Marketers Fault NNPC’s Claim Of Fuel Price Crash

Marketers Fault NNPC’s Claim Of Fuel Price Crash

Nigeria’s oil marketers have debunked claims by the Nigerian National Petroleum Corporation, NNPC, of having crashed fuel prices across the country.

The NNPC said at the weekend that the price of petrol had dropped from N145 per litre to between N143 and N142 per litre in some stations in various parts of the country, going by a survey it conducted across the nation.

But, oil marketers under the umbrella of the Depot and Petroleum Products Marketers Association, DAPPMA, said they were unawares of the development.

Executive Secretary, DAPPMA, Olufemi Adewole, who disclosed this, said: “I’m not aware the price of petrol has crashed. My people are still selling at N145 per litre. So if the NNPC has crashed its price, it doesn’t have the overhead that we have; it is not repaying loans to banks like we are paying and government is not owing the NNPC like it owns us”.

He stated that the oil marketers and the NNPC were operating in the same market but that the national oil company had several other advantages over the oil marketers.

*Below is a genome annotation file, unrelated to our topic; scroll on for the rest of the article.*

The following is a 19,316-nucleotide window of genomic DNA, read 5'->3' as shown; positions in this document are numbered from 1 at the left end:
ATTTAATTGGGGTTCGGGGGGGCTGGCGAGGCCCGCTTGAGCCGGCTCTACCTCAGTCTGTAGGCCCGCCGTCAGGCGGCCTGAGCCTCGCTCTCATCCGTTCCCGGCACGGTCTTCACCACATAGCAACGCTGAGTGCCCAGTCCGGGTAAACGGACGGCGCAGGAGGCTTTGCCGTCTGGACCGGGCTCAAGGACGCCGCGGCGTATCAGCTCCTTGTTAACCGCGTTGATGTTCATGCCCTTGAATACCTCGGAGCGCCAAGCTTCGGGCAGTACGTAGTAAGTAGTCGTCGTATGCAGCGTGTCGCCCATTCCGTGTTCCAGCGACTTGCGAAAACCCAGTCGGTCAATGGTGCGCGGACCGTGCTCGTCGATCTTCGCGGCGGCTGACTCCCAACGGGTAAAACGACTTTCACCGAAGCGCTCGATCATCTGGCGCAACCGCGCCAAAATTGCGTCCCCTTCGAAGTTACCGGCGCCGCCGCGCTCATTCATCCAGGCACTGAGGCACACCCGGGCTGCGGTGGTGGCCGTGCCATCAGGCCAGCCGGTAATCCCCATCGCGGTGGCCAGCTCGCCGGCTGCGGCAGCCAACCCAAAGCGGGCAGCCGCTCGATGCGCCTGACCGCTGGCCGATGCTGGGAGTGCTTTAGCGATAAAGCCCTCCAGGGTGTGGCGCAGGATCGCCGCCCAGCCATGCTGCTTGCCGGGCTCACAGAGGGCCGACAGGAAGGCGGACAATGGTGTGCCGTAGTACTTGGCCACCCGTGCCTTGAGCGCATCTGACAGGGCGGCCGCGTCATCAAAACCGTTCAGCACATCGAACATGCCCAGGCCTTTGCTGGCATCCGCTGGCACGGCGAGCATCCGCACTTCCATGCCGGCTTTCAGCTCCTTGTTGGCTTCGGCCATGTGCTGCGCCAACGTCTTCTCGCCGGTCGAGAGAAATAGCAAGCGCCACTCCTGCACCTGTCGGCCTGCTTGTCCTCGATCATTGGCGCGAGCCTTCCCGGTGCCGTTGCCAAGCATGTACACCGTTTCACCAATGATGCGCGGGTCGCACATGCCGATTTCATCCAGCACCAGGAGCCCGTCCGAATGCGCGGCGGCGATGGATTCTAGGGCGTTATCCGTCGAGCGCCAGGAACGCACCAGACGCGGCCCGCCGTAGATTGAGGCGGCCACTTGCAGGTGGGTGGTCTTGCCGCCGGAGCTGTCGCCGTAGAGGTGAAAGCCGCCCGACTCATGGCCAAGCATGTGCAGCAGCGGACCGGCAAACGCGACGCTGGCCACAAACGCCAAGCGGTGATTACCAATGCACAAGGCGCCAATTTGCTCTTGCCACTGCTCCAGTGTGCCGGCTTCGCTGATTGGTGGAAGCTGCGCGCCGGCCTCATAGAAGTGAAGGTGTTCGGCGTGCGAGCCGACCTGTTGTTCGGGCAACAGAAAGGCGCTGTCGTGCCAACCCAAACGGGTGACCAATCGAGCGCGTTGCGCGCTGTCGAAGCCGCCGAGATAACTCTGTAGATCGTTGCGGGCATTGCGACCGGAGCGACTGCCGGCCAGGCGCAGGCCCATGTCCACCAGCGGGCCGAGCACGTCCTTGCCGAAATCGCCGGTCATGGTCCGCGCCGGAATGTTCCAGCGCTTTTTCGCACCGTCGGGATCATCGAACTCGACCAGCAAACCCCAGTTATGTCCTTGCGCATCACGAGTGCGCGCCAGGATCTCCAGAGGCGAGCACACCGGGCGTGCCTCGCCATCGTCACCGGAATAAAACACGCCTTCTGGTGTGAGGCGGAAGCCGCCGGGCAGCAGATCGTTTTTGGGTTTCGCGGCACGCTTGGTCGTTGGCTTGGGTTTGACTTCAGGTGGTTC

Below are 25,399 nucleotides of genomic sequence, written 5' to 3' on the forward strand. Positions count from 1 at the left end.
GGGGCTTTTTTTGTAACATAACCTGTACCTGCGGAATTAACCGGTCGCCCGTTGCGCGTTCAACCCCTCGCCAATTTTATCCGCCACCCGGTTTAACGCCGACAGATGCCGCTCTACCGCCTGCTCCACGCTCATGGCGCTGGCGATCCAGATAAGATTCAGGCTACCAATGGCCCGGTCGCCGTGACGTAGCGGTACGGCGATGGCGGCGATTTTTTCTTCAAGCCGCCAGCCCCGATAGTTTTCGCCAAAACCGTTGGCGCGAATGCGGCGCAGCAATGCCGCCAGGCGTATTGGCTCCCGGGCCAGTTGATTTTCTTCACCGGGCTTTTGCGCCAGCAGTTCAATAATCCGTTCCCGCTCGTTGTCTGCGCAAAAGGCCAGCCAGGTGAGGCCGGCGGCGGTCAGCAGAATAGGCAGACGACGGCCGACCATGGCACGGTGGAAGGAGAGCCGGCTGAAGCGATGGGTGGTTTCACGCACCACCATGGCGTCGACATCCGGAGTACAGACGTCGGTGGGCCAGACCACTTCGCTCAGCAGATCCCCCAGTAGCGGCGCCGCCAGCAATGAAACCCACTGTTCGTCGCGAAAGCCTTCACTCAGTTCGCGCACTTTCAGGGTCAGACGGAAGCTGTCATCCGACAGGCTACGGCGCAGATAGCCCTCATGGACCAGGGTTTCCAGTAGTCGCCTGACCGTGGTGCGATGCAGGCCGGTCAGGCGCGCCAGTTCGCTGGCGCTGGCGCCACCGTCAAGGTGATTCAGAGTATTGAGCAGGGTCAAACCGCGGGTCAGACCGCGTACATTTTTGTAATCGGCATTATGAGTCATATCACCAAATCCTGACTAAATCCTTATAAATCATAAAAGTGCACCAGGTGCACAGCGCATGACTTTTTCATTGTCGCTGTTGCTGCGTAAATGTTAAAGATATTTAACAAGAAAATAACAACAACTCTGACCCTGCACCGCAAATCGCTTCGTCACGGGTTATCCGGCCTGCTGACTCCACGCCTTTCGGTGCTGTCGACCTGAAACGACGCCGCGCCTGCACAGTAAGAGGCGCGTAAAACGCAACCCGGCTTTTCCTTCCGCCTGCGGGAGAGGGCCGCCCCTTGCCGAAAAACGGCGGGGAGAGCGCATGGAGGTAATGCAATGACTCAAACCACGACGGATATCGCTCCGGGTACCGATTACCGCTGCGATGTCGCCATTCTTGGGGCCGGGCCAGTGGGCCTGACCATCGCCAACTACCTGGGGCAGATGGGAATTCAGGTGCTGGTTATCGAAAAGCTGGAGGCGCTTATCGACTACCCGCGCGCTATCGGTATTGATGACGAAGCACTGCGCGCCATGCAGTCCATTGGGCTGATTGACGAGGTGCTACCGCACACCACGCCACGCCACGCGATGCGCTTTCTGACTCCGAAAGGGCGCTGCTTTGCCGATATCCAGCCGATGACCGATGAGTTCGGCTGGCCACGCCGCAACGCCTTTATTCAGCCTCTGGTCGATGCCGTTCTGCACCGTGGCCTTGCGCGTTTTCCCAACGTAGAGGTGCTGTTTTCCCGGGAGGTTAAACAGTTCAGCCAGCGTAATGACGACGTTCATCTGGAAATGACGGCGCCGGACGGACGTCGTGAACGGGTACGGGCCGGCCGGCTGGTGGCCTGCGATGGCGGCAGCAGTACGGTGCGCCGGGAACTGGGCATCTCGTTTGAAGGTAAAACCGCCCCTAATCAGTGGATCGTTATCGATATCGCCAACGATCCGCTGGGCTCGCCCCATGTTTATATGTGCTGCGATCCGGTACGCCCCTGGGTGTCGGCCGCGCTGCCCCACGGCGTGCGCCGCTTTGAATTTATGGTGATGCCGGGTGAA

“We are operating in the same market but different conditions. Maybe they (NNPC) crashed the PMS price in their own petrol stations,” he said, adding: “Government owes marketers foreign exchange and interest on loan repayment for the past two years. Is it these marketers that will now sell at a price that they cannot get the product?”

Maintaining that DAPPMA members were selling at the official price of N145 per litre, Adewole said NNPC could afford to sell at lower prices because it is not being owed by government and is not buying foreign exchange to import products.

“My own people in DAPPMA are selling at N145 per litre and that is the official market price. If the NNPC is selling at a lower price, you should know that the NNPC is not being owed by government; it is not going to banks to borrow money that it has to pay interest on when repaying. Also, the NNPC is not buying foreign exchange to import products,” he stressed.

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